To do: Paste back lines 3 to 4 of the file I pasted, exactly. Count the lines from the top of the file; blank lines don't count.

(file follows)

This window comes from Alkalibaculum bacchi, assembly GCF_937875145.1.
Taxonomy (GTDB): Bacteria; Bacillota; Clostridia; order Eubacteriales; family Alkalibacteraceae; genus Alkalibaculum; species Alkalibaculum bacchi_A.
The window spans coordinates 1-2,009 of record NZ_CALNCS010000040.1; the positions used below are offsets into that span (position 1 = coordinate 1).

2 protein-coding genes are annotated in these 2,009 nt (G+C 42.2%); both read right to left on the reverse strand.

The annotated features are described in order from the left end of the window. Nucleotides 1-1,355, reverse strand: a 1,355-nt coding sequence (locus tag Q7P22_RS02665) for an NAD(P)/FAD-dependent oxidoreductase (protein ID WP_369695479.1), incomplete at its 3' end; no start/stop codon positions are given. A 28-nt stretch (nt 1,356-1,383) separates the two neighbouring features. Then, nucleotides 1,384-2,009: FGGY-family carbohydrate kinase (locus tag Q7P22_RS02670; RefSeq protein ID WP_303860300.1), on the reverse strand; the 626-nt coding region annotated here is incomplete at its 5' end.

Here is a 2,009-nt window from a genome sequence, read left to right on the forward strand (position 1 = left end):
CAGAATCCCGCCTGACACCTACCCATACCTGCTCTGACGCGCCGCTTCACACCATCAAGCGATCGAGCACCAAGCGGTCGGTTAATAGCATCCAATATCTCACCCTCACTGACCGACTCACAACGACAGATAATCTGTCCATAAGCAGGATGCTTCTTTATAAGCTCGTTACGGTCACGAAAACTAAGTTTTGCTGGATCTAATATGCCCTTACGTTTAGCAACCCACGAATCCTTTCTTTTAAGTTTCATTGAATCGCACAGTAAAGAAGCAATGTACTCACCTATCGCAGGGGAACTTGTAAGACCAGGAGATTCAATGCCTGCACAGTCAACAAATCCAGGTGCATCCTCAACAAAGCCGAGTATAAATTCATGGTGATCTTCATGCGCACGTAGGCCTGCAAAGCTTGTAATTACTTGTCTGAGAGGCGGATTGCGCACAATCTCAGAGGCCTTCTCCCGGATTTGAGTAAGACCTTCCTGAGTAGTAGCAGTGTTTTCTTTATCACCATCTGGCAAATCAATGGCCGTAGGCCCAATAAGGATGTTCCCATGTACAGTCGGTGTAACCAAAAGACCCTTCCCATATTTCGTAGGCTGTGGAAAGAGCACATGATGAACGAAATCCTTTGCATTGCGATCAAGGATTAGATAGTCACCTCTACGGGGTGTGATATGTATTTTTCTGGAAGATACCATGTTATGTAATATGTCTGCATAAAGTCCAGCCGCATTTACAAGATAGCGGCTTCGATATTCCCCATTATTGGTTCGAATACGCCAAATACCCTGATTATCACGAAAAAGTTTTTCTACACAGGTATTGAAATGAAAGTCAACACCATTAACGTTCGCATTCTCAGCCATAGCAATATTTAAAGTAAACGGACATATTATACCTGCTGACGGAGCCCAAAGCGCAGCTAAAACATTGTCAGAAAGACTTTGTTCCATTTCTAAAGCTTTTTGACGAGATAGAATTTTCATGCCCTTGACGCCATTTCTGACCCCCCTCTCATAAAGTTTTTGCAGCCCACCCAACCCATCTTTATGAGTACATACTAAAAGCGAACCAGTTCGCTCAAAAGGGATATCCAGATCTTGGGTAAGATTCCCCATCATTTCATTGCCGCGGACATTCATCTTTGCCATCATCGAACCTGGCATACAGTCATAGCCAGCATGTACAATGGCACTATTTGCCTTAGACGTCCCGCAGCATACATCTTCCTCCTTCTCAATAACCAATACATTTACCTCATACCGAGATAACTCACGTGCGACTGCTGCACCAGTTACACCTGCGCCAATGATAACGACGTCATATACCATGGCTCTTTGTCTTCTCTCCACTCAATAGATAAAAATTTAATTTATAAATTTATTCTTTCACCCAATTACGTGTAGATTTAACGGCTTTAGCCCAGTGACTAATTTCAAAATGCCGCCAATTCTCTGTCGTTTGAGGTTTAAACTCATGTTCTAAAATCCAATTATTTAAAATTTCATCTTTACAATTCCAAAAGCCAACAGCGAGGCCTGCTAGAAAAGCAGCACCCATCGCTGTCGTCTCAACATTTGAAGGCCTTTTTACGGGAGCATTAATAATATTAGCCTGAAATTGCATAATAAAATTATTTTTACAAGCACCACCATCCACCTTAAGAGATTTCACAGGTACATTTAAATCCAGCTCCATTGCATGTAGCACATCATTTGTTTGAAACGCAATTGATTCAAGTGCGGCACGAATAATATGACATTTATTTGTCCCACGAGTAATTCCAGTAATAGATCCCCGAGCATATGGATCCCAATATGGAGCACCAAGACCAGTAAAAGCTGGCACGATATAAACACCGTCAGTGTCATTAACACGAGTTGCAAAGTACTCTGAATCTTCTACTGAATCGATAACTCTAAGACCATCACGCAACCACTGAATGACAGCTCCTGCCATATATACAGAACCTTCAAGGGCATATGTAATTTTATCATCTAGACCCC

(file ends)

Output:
The window spans coordinates 1-2,009 of record NZ_CALNCS010000040.1; the positions used below are offsets into that span (position 1 = coordinate 1).

2 protein-coding genes are annotated in these 2,009 nt (G+C 42.2%); both read right to left on the reverse strand.